Every newspaper in the state of Minnesota is sent to the Minnesota Historical Society, in accordance with state statutes. For decades, every newspaper (at last count about 425, mostly weeklies) was made accessible to the public via microfilm. However in the midst of a budget crunch, on June 30, 2009, the state closed its microfilm lab.
Now the Minnesota Historical Society (MHS) has created a new, and probably better, plan: a digital newspaper database for researchers, called Minnesota Newspapers Online. It should launch within two years.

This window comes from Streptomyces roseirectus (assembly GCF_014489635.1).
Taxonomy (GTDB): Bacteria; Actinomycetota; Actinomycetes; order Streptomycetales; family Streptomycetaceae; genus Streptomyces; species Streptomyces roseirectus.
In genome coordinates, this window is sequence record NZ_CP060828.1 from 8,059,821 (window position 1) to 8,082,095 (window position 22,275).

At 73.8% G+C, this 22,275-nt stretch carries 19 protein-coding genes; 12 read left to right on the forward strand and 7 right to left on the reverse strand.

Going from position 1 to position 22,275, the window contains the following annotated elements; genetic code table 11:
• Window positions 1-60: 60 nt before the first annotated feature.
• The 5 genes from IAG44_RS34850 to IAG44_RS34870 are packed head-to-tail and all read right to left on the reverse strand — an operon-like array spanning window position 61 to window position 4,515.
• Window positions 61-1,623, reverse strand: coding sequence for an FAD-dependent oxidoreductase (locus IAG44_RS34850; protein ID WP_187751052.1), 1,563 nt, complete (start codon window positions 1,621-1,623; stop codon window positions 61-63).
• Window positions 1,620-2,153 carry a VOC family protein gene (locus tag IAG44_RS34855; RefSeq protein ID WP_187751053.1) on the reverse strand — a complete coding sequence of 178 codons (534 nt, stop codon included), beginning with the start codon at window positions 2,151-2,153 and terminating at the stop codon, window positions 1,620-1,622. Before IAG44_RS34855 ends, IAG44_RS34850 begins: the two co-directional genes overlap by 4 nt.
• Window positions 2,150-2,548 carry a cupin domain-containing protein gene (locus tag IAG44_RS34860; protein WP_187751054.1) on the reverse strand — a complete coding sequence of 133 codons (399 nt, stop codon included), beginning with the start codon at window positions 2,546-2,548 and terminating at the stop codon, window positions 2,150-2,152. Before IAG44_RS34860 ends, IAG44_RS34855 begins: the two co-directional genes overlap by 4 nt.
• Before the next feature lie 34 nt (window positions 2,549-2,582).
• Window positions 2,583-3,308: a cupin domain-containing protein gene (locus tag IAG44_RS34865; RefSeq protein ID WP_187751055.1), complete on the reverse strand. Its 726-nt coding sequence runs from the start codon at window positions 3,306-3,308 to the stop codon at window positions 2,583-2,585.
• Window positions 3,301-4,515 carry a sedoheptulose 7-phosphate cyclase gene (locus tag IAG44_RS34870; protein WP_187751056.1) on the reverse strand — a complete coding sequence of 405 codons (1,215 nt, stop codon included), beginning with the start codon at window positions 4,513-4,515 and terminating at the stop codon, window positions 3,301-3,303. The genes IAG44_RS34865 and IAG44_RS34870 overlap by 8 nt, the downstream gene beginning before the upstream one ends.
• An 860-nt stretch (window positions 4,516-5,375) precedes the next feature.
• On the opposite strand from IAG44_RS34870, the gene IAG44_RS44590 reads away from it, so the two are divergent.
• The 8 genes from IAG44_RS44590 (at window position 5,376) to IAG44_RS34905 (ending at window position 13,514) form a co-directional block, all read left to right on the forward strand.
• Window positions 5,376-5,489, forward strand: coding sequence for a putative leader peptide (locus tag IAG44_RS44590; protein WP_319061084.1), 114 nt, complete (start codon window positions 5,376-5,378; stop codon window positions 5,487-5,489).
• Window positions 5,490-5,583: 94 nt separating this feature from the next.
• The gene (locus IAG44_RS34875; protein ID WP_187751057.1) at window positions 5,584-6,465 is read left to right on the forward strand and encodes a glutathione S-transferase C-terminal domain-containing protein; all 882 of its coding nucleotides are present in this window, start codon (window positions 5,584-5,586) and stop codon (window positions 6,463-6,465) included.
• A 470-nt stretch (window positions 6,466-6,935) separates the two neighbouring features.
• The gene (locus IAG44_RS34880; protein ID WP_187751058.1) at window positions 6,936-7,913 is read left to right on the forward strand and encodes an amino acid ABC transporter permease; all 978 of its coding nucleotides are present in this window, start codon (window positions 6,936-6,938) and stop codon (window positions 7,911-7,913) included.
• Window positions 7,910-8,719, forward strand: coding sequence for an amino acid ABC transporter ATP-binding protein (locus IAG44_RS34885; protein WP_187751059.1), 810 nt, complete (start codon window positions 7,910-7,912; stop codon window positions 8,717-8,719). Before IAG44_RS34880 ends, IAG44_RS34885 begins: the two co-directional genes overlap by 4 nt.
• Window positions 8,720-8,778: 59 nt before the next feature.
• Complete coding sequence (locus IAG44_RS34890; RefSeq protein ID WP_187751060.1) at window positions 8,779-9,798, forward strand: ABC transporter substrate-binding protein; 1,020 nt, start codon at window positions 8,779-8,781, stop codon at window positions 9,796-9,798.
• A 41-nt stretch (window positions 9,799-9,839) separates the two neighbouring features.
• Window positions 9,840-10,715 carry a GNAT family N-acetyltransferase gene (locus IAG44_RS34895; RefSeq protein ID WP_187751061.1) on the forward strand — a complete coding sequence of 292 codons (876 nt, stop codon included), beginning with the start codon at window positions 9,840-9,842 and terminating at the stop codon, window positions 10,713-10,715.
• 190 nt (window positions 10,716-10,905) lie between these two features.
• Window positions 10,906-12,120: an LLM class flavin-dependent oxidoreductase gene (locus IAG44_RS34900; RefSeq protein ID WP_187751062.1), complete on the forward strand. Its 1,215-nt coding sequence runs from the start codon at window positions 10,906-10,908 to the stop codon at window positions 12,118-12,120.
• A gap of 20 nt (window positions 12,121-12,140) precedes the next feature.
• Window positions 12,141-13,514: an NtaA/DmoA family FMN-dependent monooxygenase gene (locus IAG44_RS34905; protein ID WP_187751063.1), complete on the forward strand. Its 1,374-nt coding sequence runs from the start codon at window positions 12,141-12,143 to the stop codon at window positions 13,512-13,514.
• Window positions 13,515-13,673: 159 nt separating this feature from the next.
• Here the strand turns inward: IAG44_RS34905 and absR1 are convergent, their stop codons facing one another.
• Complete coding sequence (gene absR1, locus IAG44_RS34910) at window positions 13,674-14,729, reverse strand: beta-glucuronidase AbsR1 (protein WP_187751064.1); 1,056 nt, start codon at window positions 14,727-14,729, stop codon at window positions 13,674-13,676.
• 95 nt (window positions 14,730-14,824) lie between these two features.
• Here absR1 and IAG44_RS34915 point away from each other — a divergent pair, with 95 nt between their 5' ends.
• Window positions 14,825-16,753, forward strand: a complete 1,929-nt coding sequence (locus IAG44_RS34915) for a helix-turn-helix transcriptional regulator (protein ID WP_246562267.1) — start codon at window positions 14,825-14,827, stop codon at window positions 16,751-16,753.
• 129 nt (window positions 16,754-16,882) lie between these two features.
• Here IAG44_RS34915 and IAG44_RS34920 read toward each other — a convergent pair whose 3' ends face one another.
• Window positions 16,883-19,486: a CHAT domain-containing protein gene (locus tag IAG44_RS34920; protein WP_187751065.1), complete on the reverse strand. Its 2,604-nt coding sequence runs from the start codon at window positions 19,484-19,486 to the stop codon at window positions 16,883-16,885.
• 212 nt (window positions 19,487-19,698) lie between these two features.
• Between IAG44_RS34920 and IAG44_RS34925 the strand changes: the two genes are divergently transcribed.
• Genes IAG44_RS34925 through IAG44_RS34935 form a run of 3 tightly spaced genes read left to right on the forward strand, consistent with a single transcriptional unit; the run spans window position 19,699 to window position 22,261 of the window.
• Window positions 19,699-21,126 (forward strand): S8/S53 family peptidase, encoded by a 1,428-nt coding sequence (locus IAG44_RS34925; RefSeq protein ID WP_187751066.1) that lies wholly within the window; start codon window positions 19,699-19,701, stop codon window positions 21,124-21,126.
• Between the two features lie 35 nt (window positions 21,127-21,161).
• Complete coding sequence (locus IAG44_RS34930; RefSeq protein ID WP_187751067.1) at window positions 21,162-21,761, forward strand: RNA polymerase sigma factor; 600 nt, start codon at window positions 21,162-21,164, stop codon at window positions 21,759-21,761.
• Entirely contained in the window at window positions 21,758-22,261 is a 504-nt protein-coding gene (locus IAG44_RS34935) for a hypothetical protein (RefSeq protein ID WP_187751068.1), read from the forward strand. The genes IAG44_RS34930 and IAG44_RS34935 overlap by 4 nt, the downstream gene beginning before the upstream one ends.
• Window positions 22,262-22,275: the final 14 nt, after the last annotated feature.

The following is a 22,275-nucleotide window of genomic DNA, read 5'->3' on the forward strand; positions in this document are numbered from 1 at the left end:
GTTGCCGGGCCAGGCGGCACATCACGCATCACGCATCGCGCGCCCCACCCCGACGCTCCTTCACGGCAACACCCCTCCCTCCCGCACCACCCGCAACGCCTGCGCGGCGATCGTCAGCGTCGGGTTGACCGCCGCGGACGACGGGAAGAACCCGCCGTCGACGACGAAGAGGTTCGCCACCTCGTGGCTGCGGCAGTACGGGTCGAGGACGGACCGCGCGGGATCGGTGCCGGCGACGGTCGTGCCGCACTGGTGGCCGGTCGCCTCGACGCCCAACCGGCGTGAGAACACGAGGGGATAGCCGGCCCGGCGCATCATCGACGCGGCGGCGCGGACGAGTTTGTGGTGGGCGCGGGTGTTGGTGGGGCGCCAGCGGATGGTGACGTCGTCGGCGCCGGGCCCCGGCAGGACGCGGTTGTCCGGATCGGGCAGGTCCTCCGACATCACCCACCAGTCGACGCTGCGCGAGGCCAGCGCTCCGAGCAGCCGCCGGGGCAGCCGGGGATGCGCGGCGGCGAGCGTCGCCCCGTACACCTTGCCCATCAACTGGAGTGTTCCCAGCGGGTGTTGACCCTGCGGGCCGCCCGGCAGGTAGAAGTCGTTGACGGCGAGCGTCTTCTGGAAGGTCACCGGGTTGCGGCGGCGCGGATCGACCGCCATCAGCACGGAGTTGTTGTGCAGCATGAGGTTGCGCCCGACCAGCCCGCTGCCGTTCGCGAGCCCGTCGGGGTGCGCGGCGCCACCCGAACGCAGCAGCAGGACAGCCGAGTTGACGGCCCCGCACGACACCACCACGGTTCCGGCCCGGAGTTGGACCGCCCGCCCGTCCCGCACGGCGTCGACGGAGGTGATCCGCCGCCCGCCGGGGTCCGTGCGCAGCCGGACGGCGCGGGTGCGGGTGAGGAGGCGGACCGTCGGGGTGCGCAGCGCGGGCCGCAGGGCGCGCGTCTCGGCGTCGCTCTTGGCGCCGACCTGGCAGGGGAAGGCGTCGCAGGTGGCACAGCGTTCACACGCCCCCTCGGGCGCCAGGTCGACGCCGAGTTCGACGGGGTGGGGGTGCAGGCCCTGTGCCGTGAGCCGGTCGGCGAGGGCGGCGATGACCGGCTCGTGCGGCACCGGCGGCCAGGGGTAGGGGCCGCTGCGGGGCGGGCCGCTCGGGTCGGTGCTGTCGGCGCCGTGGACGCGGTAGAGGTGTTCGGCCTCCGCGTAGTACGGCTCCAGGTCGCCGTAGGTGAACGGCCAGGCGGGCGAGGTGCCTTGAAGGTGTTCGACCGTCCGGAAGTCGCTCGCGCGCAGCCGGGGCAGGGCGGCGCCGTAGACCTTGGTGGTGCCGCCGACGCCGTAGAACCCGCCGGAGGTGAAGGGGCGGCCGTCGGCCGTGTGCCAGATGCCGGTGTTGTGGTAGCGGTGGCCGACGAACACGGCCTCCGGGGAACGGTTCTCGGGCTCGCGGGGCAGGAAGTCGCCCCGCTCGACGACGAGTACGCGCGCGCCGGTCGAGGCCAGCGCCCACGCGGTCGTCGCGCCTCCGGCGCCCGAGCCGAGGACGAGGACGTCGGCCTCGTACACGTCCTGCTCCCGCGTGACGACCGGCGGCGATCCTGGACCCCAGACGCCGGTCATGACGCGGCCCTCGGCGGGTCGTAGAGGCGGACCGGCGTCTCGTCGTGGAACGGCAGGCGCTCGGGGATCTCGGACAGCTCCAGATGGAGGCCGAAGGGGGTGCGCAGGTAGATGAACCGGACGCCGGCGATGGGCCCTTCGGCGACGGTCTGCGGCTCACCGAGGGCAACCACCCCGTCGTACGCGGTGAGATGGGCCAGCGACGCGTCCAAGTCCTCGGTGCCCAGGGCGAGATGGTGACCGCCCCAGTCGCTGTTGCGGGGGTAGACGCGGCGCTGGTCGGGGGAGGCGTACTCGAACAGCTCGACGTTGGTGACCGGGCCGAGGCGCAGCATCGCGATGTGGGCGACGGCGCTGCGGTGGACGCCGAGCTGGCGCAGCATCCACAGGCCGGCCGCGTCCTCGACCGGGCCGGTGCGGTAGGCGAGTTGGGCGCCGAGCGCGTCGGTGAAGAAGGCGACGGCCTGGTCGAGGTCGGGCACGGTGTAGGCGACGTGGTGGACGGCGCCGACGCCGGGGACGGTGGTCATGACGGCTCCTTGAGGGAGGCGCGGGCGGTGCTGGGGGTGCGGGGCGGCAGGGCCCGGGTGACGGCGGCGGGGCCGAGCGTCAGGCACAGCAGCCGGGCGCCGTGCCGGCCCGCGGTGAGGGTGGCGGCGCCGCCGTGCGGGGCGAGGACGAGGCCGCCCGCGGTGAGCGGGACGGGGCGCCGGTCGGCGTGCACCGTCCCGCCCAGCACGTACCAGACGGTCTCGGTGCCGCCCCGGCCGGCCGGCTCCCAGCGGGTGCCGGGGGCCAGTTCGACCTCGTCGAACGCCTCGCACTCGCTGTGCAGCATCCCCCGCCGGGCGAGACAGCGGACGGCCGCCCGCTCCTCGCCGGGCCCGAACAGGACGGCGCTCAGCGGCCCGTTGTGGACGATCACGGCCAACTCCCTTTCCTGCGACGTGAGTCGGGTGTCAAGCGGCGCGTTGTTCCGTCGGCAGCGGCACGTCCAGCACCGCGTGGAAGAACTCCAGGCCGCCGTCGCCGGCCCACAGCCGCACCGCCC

Instead of mailing newspapers to MHS, publishers will now upload digital copies of their print editions to an MHS database. This database of recent newspapers will join a patchwork of older digitized newspapers.
This should greatly improve the ease of use for everyone. Instead of spending hours cranking through reel after reel of microfilm, searching for a name, genealogists will now type in a name, and all of the stories containing that name should pop up within two or three seconds.
You can read more in an article by Mark W. Olson in the Chaska Herald at http://goo.gl/dcrnb.
My thanks to newsletter reader Doris Coghill for telling me about this story.